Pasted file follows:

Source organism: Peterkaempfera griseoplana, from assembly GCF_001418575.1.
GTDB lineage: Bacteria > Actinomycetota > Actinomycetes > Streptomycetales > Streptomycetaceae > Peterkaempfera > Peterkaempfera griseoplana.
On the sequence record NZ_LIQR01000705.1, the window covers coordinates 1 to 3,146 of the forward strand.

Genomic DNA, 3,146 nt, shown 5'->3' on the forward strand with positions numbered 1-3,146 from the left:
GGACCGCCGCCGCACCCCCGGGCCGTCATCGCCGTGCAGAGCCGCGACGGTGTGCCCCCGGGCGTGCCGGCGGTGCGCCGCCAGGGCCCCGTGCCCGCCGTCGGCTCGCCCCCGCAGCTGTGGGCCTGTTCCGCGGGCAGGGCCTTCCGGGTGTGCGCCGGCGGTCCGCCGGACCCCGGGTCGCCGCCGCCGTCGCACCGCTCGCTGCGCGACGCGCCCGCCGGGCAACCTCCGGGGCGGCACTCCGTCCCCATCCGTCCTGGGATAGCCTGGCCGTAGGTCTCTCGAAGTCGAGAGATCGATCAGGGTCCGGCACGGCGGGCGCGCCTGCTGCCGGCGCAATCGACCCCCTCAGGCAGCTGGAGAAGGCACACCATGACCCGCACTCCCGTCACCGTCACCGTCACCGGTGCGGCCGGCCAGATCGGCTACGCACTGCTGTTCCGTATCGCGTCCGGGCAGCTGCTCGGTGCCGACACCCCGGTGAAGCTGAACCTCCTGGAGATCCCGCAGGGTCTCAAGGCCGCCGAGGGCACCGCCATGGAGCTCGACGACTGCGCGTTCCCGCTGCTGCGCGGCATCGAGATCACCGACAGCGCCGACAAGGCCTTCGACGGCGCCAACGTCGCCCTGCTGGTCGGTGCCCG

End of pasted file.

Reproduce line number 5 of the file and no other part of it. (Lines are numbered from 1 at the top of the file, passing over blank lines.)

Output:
GGACCGCCGCCGCACCCCCGGGCCGTCATCGCCGTGCAGAGCCGCGACGGTGTGCCCCCGGGCGTGCCGGCGGTGCGCCGCCAGGGCCCCGTGCCCGCCGTCGGCTCGCCCCCGCAGCTGTGGGCCTGTTCCGCGGGCAGGGCCTTCCGGGTGTGCGCCGGCGGTCCGCCGGACCCCGGGTCGCCGCCGCCGTCGCACCGCTCGCTGCGCGACGCGCCCGCCGGGCAACCTCCGGGGCGGCACTCCGTCCCCATCCGTCCTGGGATAGCCTGGCCGTAGGTCTCTCGAAGTCGAGAGATCGATCAGGGTCCGGCACGGCGGGCGCGCCTGCTGCCGGCGCAATCGACCCCCTCAGGCAGCTGGAGAAGGCACACCATGACCCGCACTCCCGTCACCGTCACCGTCACCGGTGCGGCCGGCCAGATCGGCTACGCACTGCTGTTCCGTATCGCGTCCGGGCAGCTGCTCGGTGCCGACACCCCGGTGAAGCTGAACCTCCTGGAGATCCCGCAGGGTCTCAAGGCCGCCGAGGGCACCGCCATGGAGCTCGACGACTGCGCGTTCCCGCTGCTGCGCGGCATCGAGATCACCGACAGCGCCGACAAGGCCTTCGACGGCGCCAACGTCGCCCTGCTGGTCGGTGCCCG